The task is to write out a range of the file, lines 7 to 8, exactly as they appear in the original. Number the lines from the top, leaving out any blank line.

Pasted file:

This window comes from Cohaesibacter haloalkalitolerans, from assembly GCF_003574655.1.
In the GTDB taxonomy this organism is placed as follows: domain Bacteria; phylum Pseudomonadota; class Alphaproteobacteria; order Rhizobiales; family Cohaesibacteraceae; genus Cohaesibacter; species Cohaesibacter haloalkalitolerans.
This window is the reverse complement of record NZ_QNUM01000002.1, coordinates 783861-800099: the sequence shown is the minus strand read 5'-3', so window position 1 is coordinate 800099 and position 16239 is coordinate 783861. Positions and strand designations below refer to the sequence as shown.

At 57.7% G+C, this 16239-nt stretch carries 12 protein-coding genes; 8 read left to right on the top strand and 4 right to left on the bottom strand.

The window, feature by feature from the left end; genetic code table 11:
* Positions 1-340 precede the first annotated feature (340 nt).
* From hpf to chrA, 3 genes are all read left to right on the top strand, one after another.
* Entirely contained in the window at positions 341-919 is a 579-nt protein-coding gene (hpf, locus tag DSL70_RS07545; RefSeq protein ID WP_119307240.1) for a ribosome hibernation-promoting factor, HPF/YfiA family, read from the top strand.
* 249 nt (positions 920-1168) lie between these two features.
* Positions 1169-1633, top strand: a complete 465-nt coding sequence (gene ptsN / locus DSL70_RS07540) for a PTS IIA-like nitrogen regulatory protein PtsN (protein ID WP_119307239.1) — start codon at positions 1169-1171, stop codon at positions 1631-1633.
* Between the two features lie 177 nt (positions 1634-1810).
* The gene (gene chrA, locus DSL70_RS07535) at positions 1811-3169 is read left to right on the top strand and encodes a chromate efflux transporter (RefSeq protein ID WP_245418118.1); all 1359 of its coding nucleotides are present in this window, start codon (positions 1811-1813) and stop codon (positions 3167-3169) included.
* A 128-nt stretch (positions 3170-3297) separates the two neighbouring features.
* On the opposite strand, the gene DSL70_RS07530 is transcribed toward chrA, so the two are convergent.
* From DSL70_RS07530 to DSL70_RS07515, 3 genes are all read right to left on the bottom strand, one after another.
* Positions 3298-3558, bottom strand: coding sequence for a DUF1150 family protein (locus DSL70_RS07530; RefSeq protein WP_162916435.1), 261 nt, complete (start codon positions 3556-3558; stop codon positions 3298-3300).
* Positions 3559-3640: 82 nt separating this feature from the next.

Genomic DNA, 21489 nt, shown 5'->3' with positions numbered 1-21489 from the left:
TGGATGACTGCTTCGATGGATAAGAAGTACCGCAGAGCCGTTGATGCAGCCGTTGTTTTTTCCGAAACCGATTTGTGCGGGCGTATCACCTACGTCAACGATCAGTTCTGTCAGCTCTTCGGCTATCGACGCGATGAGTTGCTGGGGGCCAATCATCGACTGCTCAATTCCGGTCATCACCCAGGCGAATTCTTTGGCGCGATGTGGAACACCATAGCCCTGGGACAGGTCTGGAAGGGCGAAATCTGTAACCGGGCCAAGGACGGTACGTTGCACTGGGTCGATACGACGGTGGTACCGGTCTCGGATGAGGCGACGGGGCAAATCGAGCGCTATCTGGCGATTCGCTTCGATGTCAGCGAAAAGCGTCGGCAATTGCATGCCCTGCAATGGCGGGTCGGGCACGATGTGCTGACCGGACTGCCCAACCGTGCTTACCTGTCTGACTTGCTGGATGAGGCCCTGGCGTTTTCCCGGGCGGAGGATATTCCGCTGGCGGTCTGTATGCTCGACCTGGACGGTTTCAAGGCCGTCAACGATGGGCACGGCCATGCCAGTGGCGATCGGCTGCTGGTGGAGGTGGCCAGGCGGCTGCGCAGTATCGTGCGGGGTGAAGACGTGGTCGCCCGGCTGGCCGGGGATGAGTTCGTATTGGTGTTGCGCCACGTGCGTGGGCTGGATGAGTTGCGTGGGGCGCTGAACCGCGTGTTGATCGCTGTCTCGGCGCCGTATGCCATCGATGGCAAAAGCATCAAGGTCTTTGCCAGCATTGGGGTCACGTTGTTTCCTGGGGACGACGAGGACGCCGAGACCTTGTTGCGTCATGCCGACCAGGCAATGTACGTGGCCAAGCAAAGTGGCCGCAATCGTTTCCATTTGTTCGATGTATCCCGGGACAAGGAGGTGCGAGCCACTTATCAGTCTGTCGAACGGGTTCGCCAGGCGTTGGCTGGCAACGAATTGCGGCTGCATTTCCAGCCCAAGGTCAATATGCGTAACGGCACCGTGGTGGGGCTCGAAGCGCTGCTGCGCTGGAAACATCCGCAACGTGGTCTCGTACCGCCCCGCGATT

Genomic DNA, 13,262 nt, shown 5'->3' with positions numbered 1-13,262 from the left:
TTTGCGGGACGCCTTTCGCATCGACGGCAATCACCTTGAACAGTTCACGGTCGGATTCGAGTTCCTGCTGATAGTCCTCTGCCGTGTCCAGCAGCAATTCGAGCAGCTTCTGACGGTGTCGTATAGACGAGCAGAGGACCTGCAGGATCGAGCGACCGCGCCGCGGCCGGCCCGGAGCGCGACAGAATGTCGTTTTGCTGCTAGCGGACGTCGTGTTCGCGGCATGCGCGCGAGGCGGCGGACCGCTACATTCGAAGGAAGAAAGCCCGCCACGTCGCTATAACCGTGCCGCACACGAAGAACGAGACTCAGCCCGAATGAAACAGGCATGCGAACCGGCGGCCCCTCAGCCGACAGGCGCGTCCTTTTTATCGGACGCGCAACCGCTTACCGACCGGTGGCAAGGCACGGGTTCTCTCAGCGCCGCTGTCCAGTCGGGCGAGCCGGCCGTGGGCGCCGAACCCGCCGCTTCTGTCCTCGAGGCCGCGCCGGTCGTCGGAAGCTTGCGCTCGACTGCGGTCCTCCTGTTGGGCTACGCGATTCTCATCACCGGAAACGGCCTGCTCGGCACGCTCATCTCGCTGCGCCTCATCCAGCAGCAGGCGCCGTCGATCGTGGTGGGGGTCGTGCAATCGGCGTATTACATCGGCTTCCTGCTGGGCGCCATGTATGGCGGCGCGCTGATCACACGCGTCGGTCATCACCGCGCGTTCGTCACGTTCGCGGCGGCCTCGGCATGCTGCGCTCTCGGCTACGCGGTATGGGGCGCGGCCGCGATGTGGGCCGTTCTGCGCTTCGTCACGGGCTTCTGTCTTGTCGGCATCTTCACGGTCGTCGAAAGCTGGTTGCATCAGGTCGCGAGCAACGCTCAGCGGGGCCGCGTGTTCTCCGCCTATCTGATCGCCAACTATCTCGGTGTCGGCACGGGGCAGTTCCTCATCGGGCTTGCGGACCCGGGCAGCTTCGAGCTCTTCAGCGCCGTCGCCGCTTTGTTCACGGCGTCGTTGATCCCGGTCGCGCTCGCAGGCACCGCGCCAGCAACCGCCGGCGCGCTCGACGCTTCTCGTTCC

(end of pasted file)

* From hpf to chrA, 3 genes are all read left to right on the top strand, one after another.
* Entirely contained in the window at positions 341-919 is a 579-nt protein-coding gene (hpf, locus tag DSL70_RS07545; RefSeq protein ID WP_119307240.1) for a ribosome hibernation-promoting factor, HPF/YfiA family, read from the top strand.